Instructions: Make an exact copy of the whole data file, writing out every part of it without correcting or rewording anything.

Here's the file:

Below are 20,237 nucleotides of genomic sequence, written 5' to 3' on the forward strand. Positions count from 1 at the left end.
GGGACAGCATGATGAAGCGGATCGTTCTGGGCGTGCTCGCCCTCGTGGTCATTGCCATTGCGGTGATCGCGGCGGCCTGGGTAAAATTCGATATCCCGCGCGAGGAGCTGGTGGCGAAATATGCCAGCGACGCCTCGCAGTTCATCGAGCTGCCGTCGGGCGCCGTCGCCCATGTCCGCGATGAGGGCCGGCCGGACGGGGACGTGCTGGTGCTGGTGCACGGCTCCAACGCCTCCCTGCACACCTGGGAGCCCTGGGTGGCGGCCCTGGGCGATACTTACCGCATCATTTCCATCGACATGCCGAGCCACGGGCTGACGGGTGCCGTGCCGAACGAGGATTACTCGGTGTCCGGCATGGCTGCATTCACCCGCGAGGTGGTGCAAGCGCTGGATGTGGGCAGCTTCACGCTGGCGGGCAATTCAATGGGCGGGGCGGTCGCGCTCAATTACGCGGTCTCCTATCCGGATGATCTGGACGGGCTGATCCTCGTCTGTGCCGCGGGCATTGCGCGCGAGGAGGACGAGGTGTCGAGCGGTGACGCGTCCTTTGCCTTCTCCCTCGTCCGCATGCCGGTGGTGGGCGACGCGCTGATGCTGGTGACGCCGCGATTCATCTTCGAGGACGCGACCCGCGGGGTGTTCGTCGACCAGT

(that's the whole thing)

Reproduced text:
Below are 20,237 nucleotides of genomic sequence, written 5' to 3' on the forward strand. Positions count from 1 at the left end.
GGGACAGCATGATGAAGCGGATCGTTCTGGGCGTGCTCGCCCTCGTGGTCATTGCCATTGCGGTGATCGCGGCGGCCTGGGTAAAATTCGATATCCCGCGCGAGGAGCTGGTGGCGAAATATGCCAGCGACGCCTCGCAGTTCATCGAGCTGCCGTCGGGCGCCGTCGCCCATGTCCGCGATGAGGGCCGGCCGGACGGGGACGTGCTGGTGCTGGTGCACGGCTCCAACGCCTCCCTGCACACCTGGGAGCCCTGGGTGGCGGCCCTGGGCGATACTTACCGCATCATTTCCATCGACATGCCGAGCCACGGGCTGACGGGTGCCGTGCCGAACGAGGATTACTCGGTGTCCGGCATGGCTGCATTCACCCGCGAGGTGGTGCAAGCGCTGGATGTGGGCAGCTTCACGCTGGCGGGCAATTCAATGGGCGGGGCGGTCGCGCTCAATTACGCGGTCTCCTATCCGGATGATCTGGACGGGCTGATCCTCGTCTGTGCCGCGGGCATTGCGCGCGAGGAGGACGAGGTGTCGAGCGGTGACGCGTCCTTTGCCTTCTCCCTCGTCCGCATGCCGGTGGTGGGCGACGCGCTGATGCTGGTGACGCCGCGATTCATCTTCGAGGACGCGACCCGCGGGGTGTTCGTCGACCAGT